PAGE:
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Recently I asked some university students, hesitantly, if they watch Cash Cab. Hesitantly, since I know they don't watch much TV, or own one. For their demographic, TV is part of media history -- like town criers or the jungle telegraph -- versus its present, which is new media, social media: in a word, the Internet. They said they all watch it, enthusiastically, online.
Cash Cab airs frequently on The Discovery Channel and Comedy Network. You hail a normal-seeming cab, climb in, lights flash and you're on TV via cameras inside and out. The cabbie's a local standup comic who gives you a free ride to your destination, quizzing you on (mostly) pop culture, for cash. If you miss three questions, he dumps you on the sidewalk. You can shout out for help by phone, or to pedestrians. I thought it might appeal because it offers some money and fame -- not much of either but Hey.
They said that was sort of right but added that there's also a free ride, which matters to people with exploding student debt and diminishing likelihood of ever repaying it. But what really surprised me was that they identified less with the passengers -- who squeal and high-five as if on a loop -- than with the driver. He's on TV every day plus he has steady work due to, they assumed, coming up with this great concept.
That's their grail -- they're mostly media and journalism students. Job prospects are few, they fill in doing "retail," sending out resumés and hoping to strike gold with a video you post on YouTube that goes viral and somehow transforms into money or at least a trip or tour somewhere glamorous. Or you devise an app or website that sells for a fortune. When I said, like the Grinch, that those chances were minimal, like winning the lottery or having a pro sports career, they scoffed back and said there are tons of examples. Everyone knows a few: Bieber, Diablo Cody, the girl who solicited donations and got flooded --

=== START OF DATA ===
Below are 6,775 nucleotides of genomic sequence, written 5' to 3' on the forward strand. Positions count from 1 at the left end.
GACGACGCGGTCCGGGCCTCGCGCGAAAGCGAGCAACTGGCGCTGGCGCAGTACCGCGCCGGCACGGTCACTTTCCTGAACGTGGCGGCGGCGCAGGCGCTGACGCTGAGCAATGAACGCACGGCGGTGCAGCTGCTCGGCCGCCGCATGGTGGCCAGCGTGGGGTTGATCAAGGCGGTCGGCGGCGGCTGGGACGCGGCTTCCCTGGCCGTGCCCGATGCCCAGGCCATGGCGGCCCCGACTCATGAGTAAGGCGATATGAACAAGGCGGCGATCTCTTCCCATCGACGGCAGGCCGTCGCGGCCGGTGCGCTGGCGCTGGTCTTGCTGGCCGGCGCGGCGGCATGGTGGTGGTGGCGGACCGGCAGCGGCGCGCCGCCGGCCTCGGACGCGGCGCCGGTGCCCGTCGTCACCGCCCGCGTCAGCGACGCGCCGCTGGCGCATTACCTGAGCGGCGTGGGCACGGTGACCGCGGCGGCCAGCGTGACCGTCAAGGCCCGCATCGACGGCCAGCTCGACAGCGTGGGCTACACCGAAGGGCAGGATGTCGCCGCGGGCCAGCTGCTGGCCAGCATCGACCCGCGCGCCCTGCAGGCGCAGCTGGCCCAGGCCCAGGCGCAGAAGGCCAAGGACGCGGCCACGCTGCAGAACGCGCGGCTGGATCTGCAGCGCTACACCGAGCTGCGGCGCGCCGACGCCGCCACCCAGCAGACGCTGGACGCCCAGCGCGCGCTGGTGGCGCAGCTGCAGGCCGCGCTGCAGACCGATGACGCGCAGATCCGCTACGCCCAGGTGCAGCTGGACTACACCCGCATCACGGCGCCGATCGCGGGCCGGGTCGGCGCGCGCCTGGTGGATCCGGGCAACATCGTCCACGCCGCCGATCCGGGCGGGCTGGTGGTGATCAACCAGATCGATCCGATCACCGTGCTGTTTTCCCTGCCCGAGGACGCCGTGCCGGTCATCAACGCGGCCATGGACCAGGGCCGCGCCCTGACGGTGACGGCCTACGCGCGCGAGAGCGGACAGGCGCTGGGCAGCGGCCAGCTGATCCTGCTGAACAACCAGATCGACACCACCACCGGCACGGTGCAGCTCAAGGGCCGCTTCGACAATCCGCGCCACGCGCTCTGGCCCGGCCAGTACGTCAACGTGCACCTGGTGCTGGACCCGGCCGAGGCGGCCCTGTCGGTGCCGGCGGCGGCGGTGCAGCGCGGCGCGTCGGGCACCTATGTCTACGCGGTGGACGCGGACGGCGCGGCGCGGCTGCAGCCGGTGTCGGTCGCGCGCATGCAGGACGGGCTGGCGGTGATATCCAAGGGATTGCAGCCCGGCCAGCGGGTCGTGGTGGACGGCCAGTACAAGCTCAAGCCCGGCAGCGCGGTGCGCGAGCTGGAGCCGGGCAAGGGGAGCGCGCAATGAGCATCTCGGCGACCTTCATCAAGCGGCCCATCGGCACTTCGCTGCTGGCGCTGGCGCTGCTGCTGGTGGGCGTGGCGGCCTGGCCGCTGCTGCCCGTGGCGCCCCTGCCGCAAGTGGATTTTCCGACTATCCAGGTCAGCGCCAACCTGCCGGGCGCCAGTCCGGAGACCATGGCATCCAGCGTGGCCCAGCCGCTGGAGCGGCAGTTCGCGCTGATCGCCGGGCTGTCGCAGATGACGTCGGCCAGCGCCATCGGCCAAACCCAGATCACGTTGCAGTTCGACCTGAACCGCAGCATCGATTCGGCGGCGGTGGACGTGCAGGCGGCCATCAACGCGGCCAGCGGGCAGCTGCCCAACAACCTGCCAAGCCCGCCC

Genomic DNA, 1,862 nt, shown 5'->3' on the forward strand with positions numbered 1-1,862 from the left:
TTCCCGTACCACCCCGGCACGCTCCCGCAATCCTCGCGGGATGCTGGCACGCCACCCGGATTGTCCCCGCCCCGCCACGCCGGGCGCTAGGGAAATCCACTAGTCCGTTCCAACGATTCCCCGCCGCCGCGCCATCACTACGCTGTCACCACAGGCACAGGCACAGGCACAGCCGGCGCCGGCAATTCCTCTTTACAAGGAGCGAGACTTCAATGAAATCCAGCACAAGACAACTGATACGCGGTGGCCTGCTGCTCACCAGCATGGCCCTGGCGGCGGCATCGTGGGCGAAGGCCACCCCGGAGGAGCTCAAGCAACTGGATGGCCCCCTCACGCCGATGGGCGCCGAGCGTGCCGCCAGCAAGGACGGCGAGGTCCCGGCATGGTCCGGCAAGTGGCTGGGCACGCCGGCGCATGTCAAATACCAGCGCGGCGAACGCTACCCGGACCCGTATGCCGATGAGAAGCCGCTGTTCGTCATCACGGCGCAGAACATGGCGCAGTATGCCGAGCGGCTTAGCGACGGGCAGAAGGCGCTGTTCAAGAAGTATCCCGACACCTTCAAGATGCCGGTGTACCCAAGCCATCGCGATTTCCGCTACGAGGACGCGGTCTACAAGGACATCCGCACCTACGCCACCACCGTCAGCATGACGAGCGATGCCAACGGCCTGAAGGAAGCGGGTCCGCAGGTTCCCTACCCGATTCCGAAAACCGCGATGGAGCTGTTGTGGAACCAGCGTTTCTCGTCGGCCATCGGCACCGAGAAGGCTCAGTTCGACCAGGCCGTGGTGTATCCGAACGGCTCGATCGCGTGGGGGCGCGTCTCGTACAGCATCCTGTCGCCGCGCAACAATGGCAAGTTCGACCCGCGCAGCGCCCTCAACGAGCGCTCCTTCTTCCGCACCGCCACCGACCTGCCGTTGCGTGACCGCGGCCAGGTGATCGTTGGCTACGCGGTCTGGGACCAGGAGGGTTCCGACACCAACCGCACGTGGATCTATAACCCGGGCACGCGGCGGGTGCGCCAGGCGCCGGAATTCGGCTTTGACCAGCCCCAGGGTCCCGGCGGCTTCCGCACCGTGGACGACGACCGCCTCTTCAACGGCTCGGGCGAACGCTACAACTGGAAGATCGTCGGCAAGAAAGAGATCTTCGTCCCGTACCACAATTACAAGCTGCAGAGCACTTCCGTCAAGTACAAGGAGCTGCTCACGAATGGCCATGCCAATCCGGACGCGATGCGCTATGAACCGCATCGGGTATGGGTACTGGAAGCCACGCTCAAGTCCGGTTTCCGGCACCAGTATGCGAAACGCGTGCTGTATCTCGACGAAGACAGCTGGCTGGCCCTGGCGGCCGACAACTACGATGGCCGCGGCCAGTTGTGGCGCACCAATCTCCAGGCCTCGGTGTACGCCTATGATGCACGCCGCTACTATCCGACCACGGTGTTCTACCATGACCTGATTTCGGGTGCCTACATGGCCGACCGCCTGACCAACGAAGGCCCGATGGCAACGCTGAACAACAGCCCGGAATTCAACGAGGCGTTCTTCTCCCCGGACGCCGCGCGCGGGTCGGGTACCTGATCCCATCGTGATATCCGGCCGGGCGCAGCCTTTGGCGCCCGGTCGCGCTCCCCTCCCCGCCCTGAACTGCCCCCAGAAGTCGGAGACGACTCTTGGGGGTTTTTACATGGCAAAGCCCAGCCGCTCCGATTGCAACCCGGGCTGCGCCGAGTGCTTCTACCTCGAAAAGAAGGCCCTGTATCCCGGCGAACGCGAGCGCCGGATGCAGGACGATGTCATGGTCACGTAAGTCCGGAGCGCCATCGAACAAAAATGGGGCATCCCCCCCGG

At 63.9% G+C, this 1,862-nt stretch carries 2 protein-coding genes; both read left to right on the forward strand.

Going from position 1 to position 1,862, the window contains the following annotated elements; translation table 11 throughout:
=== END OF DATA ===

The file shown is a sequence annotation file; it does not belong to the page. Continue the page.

I felt educator's remorse afterward, for acting as if it was my task to douse their hopes and turn them stalwartly in the direction of political action to remedy the economic mess they've been deposited in. At least I hadn't known at the time, so hadn't pointed out, that the Cash Cab driver didn't invent it. It's a franchise created by a British TV producer who was in on the original Survivor series. It exists in about 40 versions including Arabic, Vietnamese and Slovak. Maybe they already knew, or it wouldn't have mattered.
Something else they surprised me with, that elicits my admiration, is that they don't yearn to return to the old days of steady jobs that were often soul-killing but provided semi-permanent assurances of security, usually in factories, corporations or government. In other words to restore the basic trade-off of the postwar era. It doesn't appeal to them. They prefer flexibility, relative freedom, even insecurity. That jibes with the view of Guy Standing in his book, The Precariat. He says under globalization, the old work world is gone forever, jobs dispersed worldwide, and not to be mourned. The need isn't to reinstate the past; it's to provide some security and equity under the new dispensation. For him and them, the point is to find the means to move out of their parents' basement or even, in the messianic distance, embark on raising a family.
The solution seems clear: society must take responsibility for basic support and security of its workforce, in return for its flexibility and acceptance of "precarity." In other words: expand the welfare state. That's the obvious new trade-off. You don't get pensions, etc. from your boss any more so "the state" (you may now grimace, spit, etc.) steps up. We all do for each other. Paul Krugman recently floated this notion in the New York Times and you could feel him curl up anticipating the reaction. I know it sounds jarring within current public discourse about inevitable cutbacks. But it's logical and reasonable in the circumstances. Maybe that's why those with power are determined to avoid even discussing it -- before its simple plausibility, or inevitability, gains a foothold.
This article was first published in the Toronto Star.
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